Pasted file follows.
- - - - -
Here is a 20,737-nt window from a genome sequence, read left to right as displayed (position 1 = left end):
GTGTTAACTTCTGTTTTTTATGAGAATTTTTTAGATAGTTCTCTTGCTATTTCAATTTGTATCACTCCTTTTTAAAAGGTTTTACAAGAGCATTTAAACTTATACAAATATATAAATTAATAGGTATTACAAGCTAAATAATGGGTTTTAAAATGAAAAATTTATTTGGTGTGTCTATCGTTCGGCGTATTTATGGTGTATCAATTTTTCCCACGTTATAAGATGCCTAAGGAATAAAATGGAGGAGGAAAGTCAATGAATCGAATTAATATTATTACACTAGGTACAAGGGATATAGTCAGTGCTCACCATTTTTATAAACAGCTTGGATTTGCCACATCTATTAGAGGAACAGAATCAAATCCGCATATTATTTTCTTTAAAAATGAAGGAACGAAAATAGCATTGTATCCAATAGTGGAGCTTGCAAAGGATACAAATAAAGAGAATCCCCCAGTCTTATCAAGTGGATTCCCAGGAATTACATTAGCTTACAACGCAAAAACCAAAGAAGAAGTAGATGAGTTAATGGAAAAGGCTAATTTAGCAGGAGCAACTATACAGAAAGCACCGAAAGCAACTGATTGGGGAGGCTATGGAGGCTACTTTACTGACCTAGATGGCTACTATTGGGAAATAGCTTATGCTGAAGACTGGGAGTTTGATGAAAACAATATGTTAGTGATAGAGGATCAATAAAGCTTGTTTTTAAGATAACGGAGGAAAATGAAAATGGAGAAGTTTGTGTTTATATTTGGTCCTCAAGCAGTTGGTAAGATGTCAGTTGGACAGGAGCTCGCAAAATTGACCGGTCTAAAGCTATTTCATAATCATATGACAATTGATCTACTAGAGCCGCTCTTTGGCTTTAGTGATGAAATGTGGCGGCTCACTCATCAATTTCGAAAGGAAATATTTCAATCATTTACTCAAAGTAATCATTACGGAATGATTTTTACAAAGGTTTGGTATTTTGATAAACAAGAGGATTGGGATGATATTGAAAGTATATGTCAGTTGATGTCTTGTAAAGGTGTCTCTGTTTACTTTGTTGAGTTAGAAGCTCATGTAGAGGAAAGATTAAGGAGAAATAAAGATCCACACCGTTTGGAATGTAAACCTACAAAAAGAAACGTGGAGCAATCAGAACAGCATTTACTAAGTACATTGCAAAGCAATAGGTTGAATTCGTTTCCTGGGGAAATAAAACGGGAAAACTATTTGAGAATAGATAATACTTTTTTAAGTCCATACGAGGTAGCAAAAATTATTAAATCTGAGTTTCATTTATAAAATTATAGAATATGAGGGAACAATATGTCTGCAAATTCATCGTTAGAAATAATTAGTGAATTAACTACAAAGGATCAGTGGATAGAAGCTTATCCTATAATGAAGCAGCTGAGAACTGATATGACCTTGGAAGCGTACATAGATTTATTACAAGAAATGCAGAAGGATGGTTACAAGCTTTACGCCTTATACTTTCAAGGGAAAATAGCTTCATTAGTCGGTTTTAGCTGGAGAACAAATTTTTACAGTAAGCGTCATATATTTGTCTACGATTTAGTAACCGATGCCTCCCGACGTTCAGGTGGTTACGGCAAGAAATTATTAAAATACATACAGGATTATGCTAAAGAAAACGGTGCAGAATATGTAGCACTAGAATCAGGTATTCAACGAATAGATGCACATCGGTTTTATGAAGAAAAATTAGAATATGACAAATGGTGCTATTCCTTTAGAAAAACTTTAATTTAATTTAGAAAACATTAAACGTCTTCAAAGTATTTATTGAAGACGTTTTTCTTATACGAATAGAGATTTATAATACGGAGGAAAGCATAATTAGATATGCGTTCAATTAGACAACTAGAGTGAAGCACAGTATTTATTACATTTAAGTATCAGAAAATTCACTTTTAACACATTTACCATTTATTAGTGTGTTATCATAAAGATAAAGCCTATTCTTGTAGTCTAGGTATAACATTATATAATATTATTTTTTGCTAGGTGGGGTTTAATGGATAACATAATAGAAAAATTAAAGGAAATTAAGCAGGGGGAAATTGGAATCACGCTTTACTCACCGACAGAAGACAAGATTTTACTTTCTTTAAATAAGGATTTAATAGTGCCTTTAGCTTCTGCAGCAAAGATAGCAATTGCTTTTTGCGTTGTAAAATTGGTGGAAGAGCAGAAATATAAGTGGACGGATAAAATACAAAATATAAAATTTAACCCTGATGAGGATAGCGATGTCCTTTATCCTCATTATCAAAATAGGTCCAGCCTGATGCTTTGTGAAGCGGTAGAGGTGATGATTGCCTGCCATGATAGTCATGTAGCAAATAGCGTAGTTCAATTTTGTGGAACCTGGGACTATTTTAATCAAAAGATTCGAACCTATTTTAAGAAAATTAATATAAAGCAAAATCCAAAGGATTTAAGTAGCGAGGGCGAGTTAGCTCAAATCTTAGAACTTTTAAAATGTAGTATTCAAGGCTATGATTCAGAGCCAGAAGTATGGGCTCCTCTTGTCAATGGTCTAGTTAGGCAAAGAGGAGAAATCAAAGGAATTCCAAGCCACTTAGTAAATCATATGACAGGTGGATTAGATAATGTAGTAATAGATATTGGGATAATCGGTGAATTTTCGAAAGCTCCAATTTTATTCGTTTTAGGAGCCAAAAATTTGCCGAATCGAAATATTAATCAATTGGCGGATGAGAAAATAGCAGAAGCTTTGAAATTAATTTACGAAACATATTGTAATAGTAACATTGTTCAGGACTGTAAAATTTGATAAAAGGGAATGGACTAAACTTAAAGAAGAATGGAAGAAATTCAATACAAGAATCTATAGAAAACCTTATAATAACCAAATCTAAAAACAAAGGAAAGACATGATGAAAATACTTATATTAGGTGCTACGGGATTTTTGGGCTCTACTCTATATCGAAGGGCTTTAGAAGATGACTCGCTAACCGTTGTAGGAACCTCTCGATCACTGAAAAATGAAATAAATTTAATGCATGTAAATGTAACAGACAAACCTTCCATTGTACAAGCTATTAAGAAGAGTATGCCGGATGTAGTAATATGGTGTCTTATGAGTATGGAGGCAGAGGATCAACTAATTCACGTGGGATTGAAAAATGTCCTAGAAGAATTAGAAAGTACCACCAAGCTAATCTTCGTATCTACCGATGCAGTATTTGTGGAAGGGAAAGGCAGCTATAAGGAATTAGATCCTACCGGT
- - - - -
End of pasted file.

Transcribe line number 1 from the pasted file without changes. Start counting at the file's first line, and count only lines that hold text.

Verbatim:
Here is a 20,737-nt window from a genome sequence, read left to right as displayed (position 1 = left end):